For years, I’ve driven through the tiny hamlet of Roundyhill (blink and you’ll miss it), near Glamis, and noticed a sign flagging up Armstrongs.
Intrigued, I’ve often suggested to my partner that we should venture there for dinner, as it’s just a few miles from where we live.
When I heard rave reviews about it from three independent diners, I decided the time had come for us to book a table.
It turned out we were both very glad we did as it was absolutely one of the best dining experiences we’ve had in a long time.
We booked in for a Wednesday evening early in January, which, as it happened, was “steak night”.
On arrival, we were greeted by a smiling waitress and taken to a table in the cosy conservatory area.
The place was quite busy with couples and families dining and there was a pleasant buzz of chatter in the air, although it wasn’t at all noisy.
Tasteful prints of stags adorned the walls and the lights were flatteringly dim.
It was quite different to what we had imagined – much classier than we had expected.
In our world, there’s no such thing as Dry January, so we ordered a bottle of Pinot Grigio, a light and crisp Villa Rosella Tai, £16.95.
This arrived in a bucket with ice and tasted gorgeously fruity, floral and refreshing.
Presented with various menus, there was an abundance to choose from, from game, poultry and beef dishes to vegetarian options.
Not being a lover of red meat, I didn’t peruse the steak menu, but my partner’s jaw fell open when he saw the price – a mere £11 for a 10oz H-bone steak served with hand-cut chips, mushrooms, onion rings and tomatoes, with sauces an extra £2.50.
Given that the restaurant’s online menu has a 10oz steak on it for £21.95, this looked like a darned fine deal.
I settled on the pan-seared garlic king prawns, £6.95, for starters, while my partner chose the smoked venison carpaccio, £6.50. Both dishes came out within 10 minutes – ideal timing.
Having been stuffing our faces with festive fare for the past month or so, it was nice to find these starters were quite small. Not too small – absolutely bang on. After all, there’s nothing worse than filling your face and having no room for your main course, or God forbid, to be unable to sample a dessert.
My king prawns, drizzled with a sweet chilli sauce and sitting on a bed of mango and avocado salsa, looked – and tasted – divine. The prawns were cooked to perfection, the texture firm but not chewy, the taste fresh and lively.
My partner’s venison, accompanied by shallot mousse, Stornoway black pudding and pan-seared pigeon breast, was a work of art and apparently tasted fantastic.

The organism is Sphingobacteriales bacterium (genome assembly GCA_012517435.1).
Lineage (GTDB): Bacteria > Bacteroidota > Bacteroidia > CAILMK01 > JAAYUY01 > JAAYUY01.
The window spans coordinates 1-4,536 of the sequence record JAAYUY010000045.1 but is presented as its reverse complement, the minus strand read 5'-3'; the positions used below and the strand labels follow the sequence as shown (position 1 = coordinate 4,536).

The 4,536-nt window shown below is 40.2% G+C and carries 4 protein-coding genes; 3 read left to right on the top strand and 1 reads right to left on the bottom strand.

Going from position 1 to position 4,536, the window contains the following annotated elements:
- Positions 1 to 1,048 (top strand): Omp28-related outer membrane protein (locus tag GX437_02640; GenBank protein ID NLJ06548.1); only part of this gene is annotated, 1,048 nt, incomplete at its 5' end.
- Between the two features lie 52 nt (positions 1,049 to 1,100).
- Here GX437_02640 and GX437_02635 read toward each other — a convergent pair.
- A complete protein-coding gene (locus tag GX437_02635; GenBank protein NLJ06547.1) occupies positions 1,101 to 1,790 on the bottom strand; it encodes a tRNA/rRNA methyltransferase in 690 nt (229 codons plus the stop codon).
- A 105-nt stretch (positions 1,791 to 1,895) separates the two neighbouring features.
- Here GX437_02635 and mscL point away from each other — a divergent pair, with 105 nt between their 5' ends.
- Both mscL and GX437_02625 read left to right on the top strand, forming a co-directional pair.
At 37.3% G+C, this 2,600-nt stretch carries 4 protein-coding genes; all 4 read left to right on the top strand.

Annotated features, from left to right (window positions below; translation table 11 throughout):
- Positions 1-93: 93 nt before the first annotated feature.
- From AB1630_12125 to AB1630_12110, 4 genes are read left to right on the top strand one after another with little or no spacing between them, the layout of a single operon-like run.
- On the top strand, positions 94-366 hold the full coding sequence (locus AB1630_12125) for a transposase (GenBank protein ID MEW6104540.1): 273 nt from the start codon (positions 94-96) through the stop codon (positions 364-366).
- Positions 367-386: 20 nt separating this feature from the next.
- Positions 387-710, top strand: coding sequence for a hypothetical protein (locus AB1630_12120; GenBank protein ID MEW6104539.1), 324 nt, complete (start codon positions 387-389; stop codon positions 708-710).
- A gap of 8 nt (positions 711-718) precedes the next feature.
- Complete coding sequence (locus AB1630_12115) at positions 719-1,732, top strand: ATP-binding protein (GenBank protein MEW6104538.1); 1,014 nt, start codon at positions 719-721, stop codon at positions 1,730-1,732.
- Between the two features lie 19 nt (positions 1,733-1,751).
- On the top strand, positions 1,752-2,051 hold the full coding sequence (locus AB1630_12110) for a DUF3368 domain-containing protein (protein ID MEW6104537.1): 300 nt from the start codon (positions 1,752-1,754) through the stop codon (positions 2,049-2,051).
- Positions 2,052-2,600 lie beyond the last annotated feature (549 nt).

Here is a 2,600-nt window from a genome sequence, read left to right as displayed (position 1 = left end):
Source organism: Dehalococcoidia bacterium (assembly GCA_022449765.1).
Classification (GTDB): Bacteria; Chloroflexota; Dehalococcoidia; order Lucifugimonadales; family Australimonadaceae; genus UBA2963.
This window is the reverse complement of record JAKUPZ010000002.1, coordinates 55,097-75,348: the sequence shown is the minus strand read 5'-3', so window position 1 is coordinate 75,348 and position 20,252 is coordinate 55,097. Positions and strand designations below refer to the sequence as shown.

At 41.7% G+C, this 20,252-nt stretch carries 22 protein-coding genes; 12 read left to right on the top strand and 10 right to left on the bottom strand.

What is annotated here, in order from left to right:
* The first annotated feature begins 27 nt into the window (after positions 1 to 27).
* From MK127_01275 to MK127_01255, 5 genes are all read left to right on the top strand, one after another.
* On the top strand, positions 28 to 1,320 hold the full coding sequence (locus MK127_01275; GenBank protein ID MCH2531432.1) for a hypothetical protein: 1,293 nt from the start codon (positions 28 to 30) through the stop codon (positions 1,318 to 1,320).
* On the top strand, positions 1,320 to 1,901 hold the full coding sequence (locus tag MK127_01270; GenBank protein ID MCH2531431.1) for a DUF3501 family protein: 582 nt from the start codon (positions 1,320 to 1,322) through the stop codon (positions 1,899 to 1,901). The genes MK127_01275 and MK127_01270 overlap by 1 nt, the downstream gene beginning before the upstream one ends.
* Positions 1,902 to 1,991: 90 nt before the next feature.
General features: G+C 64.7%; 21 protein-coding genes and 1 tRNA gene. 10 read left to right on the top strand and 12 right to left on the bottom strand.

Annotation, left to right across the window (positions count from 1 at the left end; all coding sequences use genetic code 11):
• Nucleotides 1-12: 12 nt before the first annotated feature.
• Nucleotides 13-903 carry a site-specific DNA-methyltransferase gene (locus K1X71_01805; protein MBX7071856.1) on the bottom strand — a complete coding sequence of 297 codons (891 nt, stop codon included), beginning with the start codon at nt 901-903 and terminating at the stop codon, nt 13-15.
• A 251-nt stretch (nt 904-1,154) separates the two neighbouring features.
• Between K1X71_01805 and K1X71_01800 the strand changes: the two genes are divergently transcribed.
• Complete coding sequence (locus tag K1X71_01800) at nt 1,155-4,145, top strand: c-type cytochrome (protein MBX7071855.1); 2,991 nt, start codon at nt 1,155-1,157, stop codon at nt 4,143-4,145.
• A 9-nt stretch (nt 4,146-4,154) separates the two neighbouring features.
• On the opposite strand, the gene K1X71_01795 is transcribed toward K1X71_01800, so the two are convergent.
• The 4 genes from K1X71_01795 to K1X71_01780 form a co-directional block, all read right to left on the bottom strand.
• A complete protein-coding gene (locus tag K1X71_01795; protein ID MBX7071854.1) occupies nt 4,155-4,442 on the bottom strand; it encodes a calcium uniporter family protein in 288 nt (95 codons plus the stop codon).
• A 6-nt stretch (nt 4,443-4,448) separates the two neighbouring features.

After a short break, our mains arrived.
My partner’s succulent steak was cooked as instructed (he’d asked for medium) and full of flavour. Despite protesting that the dish, with chips and veg, was massive, he scoffed the lot.
I’d ordered pan-fried fillets of sea bass with West Coast clams, £15.95, and was delighted to find four fillets of tender fish atop new potatoes, green vegetables and drizzled with a touch of vanilla sauce.
The sea bass had its skin on, lending it a variety of textures – delicate one side and nice and crisp on the other. The tiny clams complemented the dish, as did the subtle vanilla dressing.
Suitably stuffed, my belt was straining, but luckily I’d had the wit to wear a roomy jumper. However, this didn’t stop me from ordering dessert.
How could I not, given the mouthwatering array of treats on offer?
I plumped for the winter berry pavlola, £6.25, imagining it might be quite light (unlike the yummy-sounding dark chocolate and orange torte served with gingerbread ice cream or sherry trifle).
The pavlova, a soft-centred meringue filled with lightly whipped cream and topped with fresh berries – raspberries, strawberries and blueberries – was a feast for all the senses, and utterly scrumptious.
I wolfed down the lot before my partner could dare to ask for a spoonful.
We rounded off what had been an absolutely fantastic meal with two cappuccinos.
These didn’t disappoint (thank goodness – good quality coffee in an eatery makes a big impact) and they even came with blocks of fudge, which, yes, I devoured.
The bill, which arrived with complimentary mint chocolates, came in at just under £75 – well worth it. We left a generous tip as everything about our experience was brilliant, from the polite, friendly staff to the delicious food and great surroundings.
As we got up to leave, we noticed a snug area with leather sofas in front of a roaring fire – perfect for a drink or two on a cold winter’s day.
It’s a shame we missed out on Armstrongs until now, but we will definitely be back again soon.
Price: Starters from £4.95 to £6.95; main courses from £10.95 to £24.95; desserts from £5.95 to £8.95.
Info: Armstrongs Bar and Restaurant
Address: Roundyhill, Glamis, Angus, DD8 1QT
Tel: 01575 575503